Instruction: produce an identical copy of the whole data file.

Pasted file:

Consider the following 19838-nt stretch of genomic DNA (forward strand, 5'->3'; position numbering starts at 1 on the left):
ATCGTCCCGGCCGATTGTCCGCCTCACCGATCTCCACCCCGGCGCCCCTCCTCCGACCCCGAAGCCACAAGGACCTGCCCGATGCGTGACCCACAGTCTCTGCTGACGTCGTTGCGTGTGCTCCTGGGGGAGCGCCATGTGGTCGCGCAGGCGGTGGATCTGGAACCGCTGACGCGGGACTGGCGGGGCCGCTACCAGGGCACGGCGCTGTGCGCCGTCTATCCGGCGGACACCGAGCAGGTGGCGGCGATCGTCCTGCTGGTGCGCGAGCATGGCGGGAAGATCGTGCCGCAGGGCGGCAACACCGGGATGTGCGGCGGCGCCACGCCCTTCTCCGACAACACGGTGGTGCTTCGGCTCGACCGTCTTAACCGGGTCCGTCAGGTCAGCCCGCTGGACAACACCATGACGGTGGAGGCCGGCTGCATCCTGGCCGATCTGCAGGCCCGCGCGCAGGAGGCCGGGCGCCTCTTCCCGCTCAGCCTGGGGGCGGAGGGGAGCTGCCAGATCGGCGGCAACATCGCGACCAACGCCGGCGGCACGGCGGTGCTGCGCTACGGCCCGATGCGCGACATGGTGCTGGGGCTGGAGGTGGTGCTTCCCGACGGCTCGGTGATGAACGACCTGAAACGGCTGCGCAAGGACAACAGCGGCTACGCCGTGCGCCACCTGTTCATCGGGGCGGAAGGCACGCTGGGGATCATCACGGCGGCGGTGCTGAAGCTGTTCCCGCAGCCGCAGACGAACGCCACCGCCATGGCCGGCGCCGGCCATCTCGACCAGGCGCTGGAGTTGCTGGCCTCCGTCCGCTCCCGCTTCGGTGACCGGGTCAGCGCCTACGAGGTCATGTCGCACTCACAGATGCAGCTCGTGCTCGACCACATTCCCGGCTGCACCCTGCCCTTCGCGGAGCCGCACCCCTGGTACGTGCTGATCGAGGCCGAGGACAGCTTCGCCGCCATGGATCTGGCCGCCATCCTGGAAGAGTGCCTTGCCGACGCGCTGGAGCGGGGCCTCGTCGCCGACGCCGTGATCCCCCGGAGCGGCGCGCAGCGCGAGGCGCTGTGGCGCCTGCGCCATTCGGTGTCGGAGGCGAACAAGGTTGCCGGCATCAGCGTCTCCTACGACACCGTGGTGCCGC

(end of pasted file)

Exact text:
Consider the following 19838-nt stretch of genomic DNA (forward strand, 5'->3'; position numbering starts at 1 on the left):
ATCGTCCCGGCCGATTGTCCGCCTCACCGATCTCCACCCCGGCGCCCCTCCTCCGACCCCGAAGCCACAAGGACCTGCCCGATGCGTGACCCACAGTCTCTGCTGACGTCGTTGCGTGTGCTCCTGGGGGAGCGCCATGTGGTCGCGCAGGCGGTGGATCTGGAACCGCTGACGCGGGACTGGCGGGGCCGCTACCAGGGCACGGCGCTGTGCGCCGTCTATCCGGCGGACACCGAGCAGGTGGCGGCGATCGTCCTGCTGGTGCGCGAGCATGGCGGGAAGATCGTGCCGCAGGGCGGCAACACCGGGATGTGCGGCGGCGCCACGCCCTTCTCCGACAACACGGTGGTGCTTCGGCTCGACCGTCTTAACCGGGTCCGTCAGGTCAGCCCGCTGGACAACACCATGACGGTGGAGGCCGGCTGCATCCTGGCCGATCTGCAGGCCCGCGCGCAGGAGGCCGGGCGCCTCTTCCCGCTCAGCCTGGGGGCGGAGGGGAGCTGCCAGATCGGCGGCAACATCGCGACCAACGCCGGCGGCACGGCGGTGCTGCGCTACGGCCCGATGCGCGACATGGTGCTGGGGCTGGAGGTGGTGCTTCCCGACGGCTCGGTGATGAACGACCTGAAACGGCTGCGCAAGGACAACAGCGGCTACGCCGTGCGCCACCTGTTCATCGGGGCGGAAGGCACGCTGGGGATCATCACGGCGGCGGTGCTGAAGCTGTTCCCGCAGCCGCAGACGAACGCCACCGCCATGGCCGGCGCCGGCCATCTCGACCAGGCGCTGGAGTTGCTGGCCTCCGTCCGCTCCCGCTTCGGTGACCGGGTCAGCGCCTACGAGGTCATGTCGCACTCACAGATGCAGCTCGTGCTCGACCACATTCCCGGCTGCACCCTGCCCTTCGCGGAGCCGCACCCCTGGTACGTGCTGATCGAGGCCGAGGACAGCTTCGCCGCCATGGATCTGGCCGCCATCCTGGAAGAGTGCCTTGCCGACGCGCTGGAGCGGGGCCTCGTCGCCGACGCCGTGATCCCCCGGAGCGGCGCGCAGCGCGAGGCGCTGTGGCGCCTGCGCCATTCGGTGTCGGAGGCGAACAAGGTTGCCGGCATCAGCGTCTCCTACGACACCGTGGTGCCGC